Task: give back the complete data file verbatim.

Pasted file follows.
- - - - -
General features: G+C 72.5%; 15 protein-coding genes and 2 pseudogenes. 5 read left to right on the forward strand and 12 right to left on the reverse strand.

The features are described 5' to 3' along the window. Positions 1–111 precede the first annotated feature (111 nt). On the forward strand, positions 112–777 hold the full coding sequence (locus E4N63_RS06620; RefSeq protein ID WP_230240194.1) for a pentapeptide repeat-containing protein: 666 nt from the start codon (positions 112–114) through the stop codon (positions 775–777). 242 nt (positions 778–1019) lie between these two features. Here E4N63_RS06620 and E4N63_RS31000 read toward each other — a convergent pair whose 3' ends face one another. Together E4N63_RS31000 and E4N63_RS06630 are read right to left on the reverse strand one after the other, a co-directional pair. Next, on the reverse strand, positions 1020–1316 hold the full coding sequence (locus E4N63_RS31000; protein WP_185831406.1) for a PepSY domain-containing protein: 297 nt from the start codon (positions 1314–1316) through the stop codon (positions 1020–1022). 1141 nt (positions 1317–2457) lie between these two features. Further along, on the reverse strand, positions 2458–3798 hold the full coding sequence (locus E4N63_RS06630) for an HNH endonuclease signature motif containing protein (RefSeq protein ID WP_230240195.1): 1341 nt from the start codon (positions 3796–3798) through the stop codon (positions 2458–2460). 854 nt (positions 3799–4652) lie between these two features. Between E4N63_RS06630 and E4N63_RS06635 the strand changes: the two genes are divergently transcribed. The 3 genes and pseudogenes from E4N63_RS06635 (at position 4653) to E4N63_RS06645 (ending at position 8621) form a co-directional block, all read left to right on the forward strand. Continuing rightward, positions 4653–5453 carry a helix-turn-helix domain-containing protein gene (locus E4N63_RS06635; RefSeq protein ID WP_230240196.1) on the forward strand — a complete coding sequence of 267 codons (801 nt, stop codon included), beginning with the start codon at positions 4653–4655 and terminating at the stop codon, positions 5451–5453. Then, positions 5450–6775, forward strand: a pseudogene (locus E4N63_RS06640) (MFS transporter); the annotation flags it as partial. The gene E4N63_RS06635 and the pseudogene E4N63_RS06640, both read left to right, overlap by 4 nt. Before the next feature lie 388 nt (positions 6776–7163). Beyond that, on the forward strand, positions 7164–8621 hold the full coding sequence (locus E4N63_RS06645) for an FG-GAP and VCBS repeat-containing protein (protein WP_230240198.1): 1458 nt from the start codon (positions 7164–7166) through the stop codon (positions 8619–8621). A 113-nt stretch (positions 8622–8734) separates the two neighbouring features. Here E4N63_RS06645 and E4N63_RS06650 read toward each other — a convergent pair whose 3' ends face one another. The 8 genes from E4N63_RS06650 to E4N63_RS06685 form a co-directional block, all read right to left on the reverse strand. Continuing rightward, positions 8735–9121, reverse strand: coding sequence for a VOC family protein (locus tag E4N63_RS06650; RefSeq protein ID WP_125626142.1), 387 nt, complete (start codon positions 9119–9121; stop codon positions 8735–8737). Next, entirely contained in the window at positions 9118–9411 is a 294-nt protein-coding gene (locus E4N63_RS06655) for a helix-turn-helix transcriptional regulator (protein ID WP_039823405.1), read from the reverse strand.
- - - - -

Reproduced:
General features: G+C 72.5%; 15 protein-coding genes and 2 pseudogenes. 5 read left to right on the forward strand and 12 right to left on the reverse strand.

The features are described 5' to 3' along the window. Positions 1–111 precede the first annotated feature (111 nt). On the forward strand, positions 112–777 hold the full coding sequence (locus E4N63_RS06620; RefSeq protein ID WP_230240194.1) for a pentapeptide repeat-containing protein: 666 nt from the start codon (positions 112–114) through the stop codon (positions 775–777). 242 nt (positions 778–1019) lie between these two features. Here E4N63_RS06620 and E4N63_RS31000 read toward each other — a convergent pair whose 3' ends face one another. Together E4N63_RS31000 and E4N63_RS06630 are read right to left on the reverse strand one after the other, a co-directional pair. Next, on the reverse strand, positions 1020–1316 hold the full coding sequence (locus E4N63_RS31000; protein WP_185831406.1) for a PepSY domain-containing protein: 297 nt from the start codon (positions 1314–1316) through the stop codon (positions 1020–1022). 1141 nt (positions 1317–2457) lie between these two features. Further along, on the reverse strand, positions 2458–3798 hold the full coding sequence (locus E4N63_RS06630) for an HNH endonuclease signature motif containing protein (RefSeq protein ID WP_230240195.1): 1341 nt from the start codon (positions 3796–3798) through the stop codon (positions 2458–2460). 854 nt (positions 3799–4652) lie between these two features. Between E4N63_RS06630 and E4N63_RS06635 the strand changes: the two genes are divergently transcribed. The 3 genes and pseudogenes from E4N63_RS06635 (at position 4653) to E4N63_RS06645 (ending at position 8621) form a co-directional block, all read left to right on the forward strand. Continuing rightward, positions 4653–5453 carry a helix-turn-helix domain-containing protein gene (locus E4N63_RS06635; RefSeq protein ID WP_230240196.1) on the forward strand — a complete coding sequence of 267 codons (801 nt, stop codon included), beginning with the start codon at positions 4653–4655 and terminating at the stop codon, positions 5451–5453. Then, positions 5450–6775, forward strand: a pseudogene (locus E4N63_RS06640) (MFS transporter); the annotation flags it as partial. The gene E4N63_RS06635 and the pseudogene E4N63_RS06640, both read left to right, overlap by 4 nt. Before the next feature lie 388 nt (positions 6776–7163). Beyond that, on the forward strand, positions 7164–8621 hold the full coding sequence (locus E4N63_RS06645) for an FG-GAP and VCBS repeat-containing protein (protein WP_230240198.1): 1458 nt from the start codon (positions 7164–7166) through the stop codon (positions 8619–8621). A 113-nt stretch (positions 8622–8734) separates the two neighbouring features. Here E4N63_RS06645 and E4N63_RS06650 read toward each other — a convergent pair whose 3' ends face one another. The 8 genes from E4N63_RS06650 to E4N63_RS06685 form a co-directional block, all read right to left on the reverse strand. Continuing rightward, positions 8735–9121, reverse strand: coding sequence for a VOC family protein (locus tag E4N63_RS06650; RefSeq protein ID WP_125626142.1), 387 nt, complete (start codon positions 9119–9121; stop codon positions 8735–8737). Next, entirely contained in the window at positions 9118–9411 is a 294-nt protein-coding gene (locus E4N63_RS06655) for a helix-turn-helix transcriptional regulator (protein ID WP_039823405.1), read from the reverse strand.